A quick look at Kors quarterly balance sheet (below) shows that the company has a strong balance sheet with $186 million in cash and cash equivalents at the end of Q2 2017 and $384 million in long term debt. Increased debt is not an issue when you consider the company’s free cash flow below. What’s not shown here is the 2.5% reduction in inventories due to decreases in inventory flow to department stores as mentioned above.

With its current market cap of $7.059 billion and debt in excess of cash of $198 million that means Kors has an Enterprise value of $7.260 billion.

(Amounts in millions)
Quarterly Balance Sheet Sep16 Jun16 Mar16 Dec15 Sep15
Cash, Cash Equivalents, Marketable Securities 186 337 702 697 432
Long-Term Debt 384 248

(Source: Company Reports, sec.gov)

A quick look at the company quarterly cash flow statements (below) shows the company had $1.18 billion in operating cash flow (ttm) and capex of $275 million (ttm) which means Kors generated $907 million in free cash flow (ttm). With an enterprise value of $7.260 billion that means the company has a FCF/EV Yield of 12% (ttm).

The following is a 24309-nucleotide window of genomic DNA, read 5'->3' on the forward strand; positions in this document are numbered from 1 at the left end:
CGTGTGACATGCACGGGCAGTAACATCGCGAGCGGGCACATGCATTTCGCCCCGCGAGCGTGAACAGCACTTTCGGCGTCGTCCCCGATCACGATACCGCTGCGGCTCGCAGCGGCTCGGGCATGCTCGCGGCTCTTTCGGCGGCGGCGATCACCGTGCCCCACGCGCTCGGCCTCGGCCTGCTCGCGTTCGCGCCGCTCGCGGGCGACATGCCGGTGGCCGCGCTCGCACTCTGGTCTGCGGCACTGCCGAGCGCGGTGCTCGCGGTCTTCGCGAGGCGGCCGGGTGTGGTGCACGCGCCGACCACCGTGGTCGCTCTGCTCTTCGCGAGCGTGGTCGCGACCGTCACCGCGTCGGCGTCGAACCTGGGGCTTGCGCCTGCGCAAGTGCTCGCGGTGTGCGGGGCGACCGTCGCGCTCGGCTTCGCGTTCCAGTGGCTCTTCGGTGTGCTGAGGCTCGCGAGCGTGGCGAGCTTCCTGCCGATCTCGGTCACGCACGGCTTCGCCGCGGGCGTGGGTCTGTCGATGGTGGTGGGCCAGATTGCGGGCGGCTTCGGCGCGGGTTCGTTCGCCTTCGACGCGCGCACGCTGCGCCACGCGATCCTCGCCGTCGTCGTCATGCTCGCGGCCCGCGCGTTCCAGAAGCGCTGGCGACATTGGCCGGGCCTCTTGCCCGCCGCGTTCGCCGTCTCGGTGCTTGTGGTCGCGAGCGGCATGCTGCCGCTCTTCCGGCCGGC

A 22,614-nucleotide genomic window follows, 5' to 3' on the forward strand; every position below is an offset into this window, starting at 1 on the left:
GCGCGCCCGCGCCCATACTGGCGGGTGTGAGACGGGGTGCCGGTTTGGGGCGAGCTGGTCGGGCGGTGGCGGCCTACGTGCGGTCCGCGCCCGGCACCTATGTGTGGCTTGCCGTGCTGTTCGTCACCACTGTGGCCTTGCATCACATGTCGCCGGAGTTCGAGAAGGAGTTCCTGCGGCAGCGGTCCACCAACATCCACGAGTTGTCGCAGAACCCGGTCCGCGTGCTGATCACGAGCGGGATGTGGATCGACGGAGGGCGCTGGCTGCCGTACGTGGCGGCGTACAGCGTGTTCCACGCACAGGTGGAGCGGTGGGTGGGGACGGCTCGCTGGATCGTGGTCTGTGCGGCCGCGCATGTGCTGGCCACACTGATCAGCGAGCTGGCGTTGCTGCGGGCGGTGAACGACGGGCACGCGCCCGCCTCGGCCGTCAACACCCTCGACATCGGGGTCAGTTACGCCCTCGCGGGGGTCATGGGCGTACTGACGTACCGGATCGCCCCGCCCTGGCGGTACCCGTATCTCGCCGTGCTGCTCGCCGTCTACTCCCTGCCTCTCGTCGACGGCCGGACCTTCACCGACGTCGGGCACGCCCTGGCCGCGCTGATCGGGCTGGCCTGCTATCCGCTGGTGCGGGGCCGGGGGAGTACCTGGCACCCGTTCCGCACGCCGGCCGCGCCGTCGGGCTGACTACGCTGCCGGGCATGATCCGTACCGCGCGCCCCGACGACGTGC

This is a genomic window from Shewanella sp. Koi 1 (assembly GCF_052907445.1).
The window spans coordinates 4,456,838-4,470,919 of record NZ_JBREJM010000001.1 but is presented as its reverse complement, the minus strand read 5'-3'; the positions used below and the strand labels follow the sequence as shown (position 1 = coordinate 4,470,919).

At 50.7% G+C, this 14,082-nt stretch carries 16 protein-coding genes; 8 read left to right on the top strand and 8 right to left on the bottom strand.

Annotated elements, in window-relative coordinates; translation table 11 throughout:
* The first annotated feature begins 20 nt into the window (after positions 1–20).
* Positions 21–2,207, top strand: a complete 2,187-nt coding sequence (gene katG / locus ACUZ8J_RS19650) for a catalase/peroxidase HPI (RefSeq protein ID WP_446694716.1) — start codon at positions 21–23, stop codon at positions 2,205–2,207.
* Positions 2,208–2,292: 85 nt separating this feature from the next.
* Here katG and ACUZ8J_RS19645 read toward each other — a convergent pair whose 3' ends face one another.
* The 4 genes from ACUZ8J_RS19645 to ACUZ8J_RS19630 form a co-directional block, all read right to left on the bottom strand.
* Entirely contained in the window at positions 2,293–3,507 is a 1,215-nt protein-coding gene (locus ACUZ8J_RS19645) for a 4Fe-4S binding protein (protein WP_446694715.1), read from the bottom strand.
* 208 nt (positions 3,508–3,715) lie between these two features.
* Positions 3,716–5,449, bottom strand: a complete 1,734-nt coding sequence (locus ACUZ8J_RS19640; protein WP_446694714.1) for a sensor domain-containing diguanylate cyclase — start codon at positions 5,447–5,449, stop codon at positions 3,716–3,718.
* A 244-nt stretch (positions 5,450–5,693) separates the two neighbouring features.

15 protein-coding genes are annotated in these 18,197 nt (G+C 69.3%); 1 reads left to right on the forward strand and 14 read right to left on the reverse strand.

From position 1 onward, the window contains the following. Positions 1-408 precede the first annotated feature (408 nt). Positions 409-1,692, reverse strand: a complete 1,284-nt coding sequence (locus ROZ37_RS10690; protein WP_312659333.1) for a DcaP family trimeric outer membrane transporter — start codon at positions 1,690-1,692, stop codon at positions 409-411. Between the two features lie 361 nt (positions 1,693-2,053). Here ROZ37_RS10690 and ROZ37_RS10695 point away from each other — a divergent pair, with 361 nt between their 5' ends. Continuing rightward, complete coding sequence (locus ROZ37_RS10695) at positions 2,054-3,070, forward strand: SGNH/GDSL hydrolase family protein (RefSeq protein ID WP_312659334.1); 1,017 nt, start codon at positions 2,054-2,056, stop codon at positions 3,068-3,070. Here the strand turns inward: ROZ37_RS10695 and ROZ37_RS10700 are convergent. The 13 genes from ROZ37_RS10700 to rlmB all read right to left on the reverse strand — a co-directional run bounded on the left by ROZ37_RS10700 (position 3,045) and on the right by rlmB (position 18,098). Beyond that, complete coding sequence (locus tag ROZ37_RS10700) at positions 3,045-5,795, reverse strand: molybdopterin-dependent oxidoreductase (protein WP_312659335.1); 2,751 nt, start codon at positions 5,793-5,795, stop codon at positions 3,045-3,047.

Amounts in millions)
Quarterly Cash Flow Statement Sep16 Jun16 Mar16 Dec15 Sep15
Net Income 161 146 176 294 193
Cash Flow from Operations 23 323 268 568 113
Purchase Of Property, Plant, Equipment -52 -47 -79 -97 -89
Repurchase of Stock -247 -401 -194 -200 -400
Net Issuance of Debt 131 244
Free Cash Flow -29 276 189 471 24

(Source: Company Reports, sec.gov)

During Q2 2017 the company repurchased approximately 5 million shares, totaling $250 million under its share repurchase program and has another $350 million of availability remaining on its most recent $1 billion authorization. This most recent share repurchase further demonstrates the company’s commitment to returning value to its shareholders.